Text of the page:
Other Societal Abuses and Discrimination
The law prohibits discrimination and harassment based on sexual orientation; however, sporadic incidents of homophobic violence were reported. The law encourages judges to impose a greater sentence in assault cases where the victim's sexual orientation is a motive for the hostility, and many local police forces demonstrated an increasing awareness of the problem and trained officers to identify and moderate these attacks.
Section 6 Worker Rights
a. The Right Of Association
The law provides for the right of workers, except those in the armed forces, public sector security services, and police forces, to form and join unions, and workers exercised this right in practice. Approximately 26 percent of the workforce was unionized. Coverage was most widespread in the public sector, where almost 60 percent of workers were unionized. In contrast, 17 percent of private sector workers were unionized.
b. The Right to Organize and Bargain Collectively
The law allows unions to conduct their activities without interference, and the government protected this right in practice. Collective bargaining is protected in law and was freely practiced. Unions and management typically negotiate so‑called collective agreements, less formal than collective bargaining contracts. Collective agreements are considered as "implied" in individual work contracts and are legally enforceable as such. They covered approximately 35 percent of the workforce. Workers have the right to strike and freely exercised it during the year. Under the law, a strike must be confined to workers and their own employers, the dispute must be wholly or mainly about employment‑related matters (for example, pay and conditions), workers must be properly and secretly balloted before striking (with notice to the employer), and mass picketing is prohibited.
There are no export processing zones.
c. Prohibition of Forced or Compulsory Labor
The government prohibits forced and compulsory labor, including by children; however, there were reports that such practices occurred. There were some instances of forced labor by children.
d. Prohibition of Child Labor and Minimum Age for Employment
The government effectively implemented laws and policies to protect children from exploitation in the workplace.
The law prohibits the employment in any capacity of children under 13. Those under 16 are not permitted to work in an industrial enterprise, including transportation or street trading; their work hours are strictly limited and may not interfere with school attendance. They may work as part of an educational course. Independent NGOs claimed that up to two million school‑age children were involved in part‑time employment. Children aged 13 to 16 must apply for a work permit from a local authority, and the local authority's education and welfare services have primary responsibility for oversight and enforcement. Authorities effectively enforced these laws. The departments of health, trade and industry, and education and skills also have regulatory responsibilities related to child labor.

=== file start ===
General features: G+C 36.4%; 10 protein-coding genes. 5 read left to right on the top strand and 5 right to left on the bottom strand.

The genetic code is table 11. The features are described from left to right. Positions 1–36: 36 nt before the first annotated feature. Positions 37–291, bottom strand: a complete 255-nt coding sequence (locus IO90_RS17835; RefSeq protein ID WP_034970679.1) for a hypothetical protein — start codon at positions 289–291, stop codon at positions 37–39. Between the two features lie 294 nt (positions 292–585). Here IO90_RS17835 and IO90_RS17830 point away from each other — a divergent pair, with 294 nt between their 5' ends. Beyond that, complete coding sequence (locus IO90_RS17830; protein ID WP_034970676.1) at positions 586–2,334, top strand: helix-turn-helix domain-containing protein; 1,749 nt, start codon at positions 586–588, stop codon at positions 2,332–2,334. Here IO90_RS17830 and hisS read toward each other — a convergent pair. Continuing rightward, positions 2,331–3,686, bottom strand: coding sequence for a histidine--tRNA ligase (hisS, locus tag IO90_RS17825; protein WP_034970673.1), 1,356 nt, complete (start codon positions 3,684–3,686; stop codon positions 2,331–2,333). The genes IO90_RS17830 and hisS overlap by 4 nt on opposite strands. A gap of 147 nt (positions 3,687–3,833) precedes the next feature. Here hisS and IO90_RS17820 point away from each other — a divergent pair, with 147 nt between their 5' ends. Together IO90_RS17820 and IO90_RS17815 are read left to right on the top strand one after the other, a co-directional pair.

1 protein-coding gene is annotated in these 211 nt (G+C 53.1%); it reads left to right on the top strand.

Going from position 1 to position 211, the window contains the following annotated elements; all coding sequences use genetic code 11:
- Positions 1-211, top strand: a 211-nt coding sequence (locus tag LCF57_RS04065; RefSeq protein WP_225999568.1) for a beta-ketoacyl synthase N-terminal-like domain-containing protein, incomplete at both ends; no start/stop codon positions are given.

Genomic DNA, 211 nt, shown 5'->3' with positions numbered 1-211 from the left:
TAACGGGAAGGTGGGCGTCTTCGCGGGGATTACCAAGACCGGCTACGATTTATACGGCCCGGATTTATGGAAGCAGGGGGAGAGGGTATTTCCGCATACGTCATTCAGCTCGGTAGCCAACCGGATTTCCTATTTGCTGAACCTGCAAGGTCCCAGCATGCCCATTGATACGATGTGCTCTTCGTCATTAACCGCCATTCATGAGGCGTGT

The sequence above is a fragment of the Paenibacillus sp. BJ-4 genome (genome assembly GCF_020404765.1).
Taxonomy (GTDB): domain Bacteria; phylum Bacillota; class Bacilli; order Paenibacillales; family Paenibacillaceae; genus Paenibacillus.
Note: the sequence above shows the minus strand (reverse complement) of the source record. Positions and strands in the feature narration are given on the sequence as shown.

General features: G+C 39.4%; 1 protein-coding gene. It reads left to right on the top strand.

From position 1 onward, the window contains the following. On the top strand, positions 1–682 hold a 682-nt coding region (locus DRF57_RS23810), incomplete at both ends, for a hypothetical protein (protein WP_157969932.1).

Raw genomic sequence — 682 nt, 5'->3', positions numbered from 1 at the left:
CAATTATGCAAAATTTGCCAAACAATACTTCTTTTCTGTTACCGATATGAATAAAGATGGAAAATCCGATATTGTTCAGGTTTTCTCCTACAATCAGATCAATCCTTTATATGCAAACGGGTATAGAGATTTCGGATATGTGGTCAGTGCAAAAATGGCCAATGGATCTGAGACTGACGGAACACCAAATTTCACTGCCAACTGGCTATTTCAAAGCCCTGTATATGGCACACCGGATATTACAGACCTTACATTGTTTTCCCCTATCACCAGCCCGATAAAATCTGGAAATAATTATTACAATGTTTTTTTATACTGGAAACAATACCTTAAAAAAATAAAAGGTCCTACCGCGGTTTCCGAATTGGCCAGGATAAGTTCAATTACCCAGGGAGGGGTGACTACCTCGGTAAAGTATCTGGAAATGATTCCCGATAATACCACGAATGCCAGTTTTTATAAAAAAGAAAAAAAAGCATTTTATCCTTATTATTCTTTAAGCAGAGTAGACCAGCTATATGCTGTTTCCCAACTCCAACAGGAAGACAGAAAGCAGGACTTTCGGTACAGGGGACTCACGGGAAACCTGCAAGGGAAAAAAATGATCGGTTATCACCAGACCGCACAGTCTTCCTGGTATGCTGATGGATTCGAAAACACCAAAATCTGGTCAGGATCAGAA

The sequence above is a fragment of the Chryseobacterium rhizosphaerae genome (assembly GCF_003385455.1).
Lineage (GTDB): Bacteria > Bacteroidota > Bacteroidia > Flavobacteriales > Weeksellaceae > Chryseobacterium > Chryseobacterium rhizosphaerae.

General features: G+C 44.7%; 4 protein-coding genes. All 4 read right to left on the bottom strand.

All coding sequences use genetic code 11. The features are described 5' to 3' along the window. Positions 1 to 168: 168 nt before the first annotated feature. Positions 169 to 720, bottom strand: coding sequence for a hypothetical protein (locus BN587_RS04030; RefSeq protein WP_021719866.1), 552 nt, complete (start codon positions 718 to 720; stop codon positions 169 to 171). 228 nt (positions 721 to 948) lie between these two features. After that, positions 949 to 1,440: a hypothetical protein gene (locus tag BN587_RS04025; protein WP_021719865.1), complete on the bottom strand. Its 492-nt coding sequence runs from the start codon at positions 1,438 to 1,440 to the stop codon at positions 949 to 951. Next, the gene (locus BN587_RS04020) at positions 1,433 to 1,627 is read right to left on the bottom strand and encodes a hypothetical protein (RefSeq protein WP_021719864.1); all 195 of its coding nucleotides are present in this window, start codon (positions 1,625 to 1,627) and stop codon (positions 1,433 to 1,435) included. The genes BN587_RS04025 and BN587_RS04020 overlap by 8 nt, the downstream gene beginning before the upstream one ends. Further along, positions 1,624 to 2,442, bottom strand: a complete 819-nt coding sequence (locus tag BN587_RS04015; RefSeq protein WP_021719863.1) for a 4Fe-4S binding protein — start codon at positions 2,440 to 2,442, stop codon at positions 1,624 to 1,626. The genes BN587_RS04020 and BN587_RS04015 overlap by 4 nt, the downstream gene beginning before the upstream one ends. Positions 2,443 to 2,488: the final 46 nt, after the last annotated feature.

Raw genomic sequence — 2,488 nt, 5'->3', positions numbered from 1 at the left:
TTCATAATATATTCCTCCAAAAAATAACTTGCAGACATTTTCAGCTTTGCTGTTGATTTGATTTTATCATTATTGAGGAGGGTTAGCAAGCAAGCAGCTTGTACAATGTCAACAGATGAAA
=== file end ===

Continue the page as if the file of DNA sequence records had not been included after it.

Children were trafficked for forced labor.
e. Acceptable Conditions of Work
The national minimum wage, which ranged from $5.96 to $10.96 (3.00 to 5.52 pounds) an hour, depending on the age of the employee, did not provide a decent standard of living for a worker and family; however, other government benefits, including free universal access to the National Health Service, filled the gap. Tax authorities may issue compliance orders against employers not paying the minimum wage, but employment tribunals handle disputes. The government aggressively monitored employer efforts to bring pay practices into compliance with minimum wage law. Unions and NGOs were also actively involved in ensuring employees' awareness of their rights.
The law limits the workweek to 48 hours when averaged over a 17‑to 26‑week period; however, the regulations do not apply to senior managers and others who can exercise control over their own hours of work. The law provides for one day of rest per week, 11 hours of daily rest, and a 20‑minute rest break when the working day exceeds six hours. The law also mandates a minimum of four weeks' paid annual leave, including eight national holidays. However, the average worker nationwide receives five weeks of paid annual leave plus eight bank holidays as part of collective agreements. An individual employee may agree through a contract to work overtime for premium pay. The law does not prohibit compulsory overtime, but overtime is limited by the 48‑hour week restriction.
The law stipulates that the health and safety of employees not be placed at risk, and it was effectively enforced by the Health and Safety Executive (an arm of the Department of Work and Pensions), which could initiate criminal proceedings in appropriate cases. Workers' representatives also actively monitored enforcement of the law. Workers may legally remove themselves from dangerous work conditions without jeopardy to their continued employment.